Good shoulder stability is a prerequisite for practical hand function and performing multiple tasks involving reaching, ambulation, and activities of daily living.
A common sequela of stroke is hemiplegic shoulder pain, with some studies reporting an incidence of 84%. The usual onset is 2-3 months post-stroke. The pain can be intense and result in reduced functional recovery and increased disability. In addition, the pain itself can have genuine adverse effects resulting in depression, loss of sleep, loss of self-worth, anxiety and irritability.
Studies have failed to establish a substantial cause and effect of hemiplegic shoulder pain, so the reason is suspected to be multi-factorial. The most frequently suspected causes include subluxation (due to weakness of the rotator cuff muscles), trauma (often if the arm is pulled on), contractures (due to prolonged positioning), complex regional pain syndrome, rotator cuff injury and spastic muscle imbalance of the shoulder joint.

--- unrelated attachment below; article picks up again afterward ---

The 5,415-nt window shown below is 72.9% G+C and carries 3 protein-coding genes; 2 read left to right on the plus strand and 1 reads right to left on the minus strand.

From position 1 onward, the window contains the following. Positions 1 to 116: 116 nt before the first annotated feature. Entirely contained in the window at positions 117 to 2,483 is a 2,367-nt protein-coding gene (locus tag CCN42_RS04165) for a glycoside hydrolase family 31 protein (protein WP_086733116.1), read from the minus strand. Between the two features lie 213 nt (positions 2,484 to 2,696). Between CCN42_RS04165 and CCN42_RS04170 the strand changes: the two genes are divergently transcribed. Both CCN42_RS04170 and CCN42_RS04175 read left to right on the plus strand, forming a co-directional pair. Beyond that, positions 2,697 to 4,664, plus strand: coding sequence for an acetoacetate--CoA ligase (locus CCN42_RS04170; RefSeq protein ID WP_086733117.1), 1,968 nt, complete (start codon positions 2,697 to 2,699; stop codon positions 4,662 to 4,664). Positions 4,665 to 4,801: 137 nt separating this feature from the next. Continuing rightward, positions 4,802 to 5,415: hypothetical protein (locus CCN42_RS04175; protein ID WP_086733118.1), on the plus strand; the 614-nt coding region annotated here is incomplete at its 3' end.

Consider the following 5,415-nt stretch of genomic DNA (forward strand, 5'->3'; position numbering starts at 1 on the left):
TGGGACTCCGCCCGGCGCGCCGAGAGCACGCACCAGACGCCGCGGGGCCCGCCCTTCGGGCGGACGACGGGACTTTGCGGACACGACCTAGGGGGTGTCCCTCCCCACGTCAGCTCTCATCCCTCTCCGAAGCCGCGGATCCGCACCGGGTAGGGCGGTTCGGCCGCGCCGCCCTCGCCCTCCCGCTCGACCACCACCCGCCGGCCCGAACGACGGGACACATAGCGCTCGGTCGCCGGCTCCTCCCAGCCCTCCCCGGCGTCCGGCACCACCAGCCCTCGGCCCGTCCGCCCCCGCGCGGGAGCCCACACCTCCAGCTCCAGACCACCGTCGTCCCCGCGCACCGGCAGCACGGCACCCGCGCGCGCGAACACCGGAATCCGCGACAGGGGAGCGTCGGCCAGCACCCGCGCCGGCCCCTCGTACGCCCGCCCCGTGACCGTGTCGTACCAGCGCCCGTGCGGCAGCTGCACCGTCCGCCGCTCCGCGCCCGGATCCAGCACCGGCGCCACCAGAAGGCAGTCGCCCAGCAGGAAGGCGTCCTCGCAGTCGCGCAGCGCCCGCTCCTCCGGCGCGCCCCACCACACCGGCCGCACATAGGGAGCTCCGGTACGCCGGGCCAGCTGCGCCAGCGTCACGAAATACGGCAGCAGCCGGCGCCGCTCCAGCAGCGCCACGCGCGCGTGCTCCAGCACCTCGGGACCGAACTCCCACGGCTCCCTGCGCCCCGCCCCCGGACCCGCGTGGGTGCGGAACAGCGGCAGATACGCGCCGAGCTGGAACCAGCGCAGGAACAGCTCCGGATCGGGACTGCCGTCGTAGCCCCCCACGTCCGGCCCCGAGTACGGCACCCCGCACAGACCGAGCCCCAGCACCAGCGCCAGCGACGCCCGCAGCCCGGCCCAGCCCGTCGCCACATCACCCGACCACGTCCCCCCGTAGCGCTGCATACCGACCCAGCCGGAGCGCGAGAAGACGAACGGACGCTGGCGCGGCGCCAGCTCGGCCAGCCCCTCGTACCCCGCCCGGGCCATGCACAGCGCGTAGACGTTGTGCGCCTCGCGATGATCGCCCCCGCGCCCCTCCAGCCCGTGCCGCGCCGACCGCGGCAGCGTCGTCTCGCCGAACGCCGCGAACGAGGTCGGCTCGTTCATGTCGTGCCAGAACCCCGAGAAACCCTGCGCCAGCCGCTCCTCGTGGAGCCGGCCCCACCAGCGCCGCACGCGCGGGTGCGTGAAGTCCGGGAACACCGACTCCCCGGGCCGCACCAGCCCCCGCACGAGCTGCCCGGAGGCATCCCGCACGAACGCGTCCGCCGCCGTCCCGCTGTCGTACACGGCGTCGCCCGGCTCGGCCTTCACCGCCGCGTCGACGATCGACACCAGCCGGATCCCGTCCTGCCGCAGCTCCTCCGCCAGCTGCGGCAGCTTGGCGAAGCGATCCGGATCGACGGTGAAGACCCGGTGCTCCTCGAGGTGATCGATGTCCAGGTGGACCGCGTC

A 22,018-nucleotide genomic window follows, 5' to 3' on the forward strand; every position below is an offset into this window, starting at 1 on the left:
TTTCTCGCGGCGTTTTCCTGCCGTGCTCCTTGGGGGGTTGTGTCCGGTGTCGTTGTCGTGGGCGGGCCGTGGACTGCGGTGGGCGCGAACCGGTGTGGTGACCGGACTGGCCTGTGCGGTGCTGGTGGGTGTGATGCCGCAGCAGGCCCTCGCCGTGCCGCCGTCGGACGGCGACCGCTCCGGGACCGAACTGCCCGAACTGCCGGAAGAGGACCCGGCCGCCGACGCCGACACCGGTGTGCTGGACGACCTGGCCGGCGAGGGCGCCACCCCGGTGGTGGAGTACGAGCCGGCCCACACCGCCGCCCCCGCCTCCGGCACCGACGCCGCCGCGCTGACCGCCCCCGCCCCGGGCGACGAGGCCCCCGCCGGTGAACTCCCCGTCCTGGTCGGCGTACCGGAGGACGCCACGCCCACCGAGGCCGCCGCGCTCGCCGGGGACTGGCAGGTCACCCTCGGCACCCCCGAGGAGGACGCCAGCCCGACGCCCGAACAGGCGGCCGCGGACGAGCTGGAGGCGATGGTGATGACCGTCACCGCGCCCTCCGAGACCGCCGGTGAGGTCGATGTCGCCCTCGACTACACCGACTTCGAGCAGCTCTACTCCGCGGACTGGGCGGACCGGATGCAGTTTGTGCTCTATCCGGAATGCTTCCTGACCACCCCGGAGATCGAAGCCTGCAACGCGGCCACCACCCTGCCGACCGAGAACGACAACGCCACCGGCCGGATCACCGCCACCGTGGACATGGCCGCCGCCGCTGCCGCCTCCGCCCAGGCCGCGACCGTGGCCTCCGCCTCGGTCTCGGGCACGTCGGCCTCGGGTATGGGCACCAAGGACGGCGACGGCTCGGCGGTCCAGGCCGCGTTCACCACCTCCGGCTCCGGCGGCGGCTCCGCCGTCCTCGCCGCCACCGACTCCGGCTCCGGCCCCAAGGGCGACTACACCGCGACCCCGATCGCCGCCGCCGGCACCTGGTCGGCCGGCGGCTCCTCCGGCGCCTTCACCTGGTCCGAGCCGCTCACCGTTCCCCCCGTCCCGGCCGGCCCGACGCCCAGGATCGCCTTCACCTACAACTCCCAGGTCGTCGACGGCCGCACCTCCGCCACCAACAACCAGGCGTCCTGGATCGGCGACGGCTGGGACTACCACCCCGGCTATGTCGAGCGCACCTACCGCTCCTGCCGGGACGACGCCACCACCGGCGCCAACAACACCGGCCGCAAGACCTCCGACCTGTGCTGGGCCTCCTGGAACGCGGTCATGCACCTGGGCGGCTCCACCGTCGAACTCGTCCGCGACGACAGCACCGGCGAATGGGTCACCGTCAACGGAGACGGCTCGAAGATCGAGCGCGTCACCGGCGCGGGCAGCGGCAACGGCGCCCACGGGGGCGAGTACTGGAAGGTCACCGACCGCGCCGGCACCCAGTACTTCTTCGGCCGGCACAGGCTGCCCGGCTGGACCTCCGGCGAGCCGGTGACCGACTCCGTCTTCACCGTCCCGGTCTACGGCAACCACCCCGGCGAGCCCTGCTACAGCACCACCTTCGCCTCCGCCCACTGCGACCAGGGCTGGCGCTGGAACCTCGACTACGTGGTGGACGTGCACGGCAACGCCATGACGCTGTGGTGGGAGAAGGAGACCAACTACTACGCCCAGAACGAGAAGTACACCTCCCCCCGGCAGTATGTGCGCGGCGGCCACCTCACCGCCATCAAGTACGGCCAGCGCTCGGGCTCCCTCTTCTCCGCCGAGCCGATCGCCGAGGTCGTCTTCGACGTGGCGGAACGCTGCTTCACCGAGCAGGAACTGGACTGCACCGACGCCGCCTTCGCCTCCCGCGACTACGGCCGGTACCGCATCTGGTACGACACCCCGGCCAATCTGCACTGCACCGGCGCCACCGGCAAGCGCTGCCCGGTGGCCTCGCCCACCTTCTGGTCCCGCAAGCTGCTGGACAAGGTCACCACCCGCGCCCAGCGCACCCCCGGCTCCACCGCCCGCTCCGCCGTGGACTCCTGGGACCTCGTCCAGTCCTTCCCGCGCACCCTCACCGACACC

Once established, hemiplegic shoulder pain can be challenging to treat, so early intervention is indicated. Assessment by a neurological physiotherapist will ensure you gain the best advice and treatment early after your stroke. Treatment can include education, slings and supports, positioning, functional electrical stimulation, range of movement and strengthening exercises. It’s essential to assess a neurological physiotherapist if you have shoulder pain after a stroke. Management is vital to ensure the best arm recovery.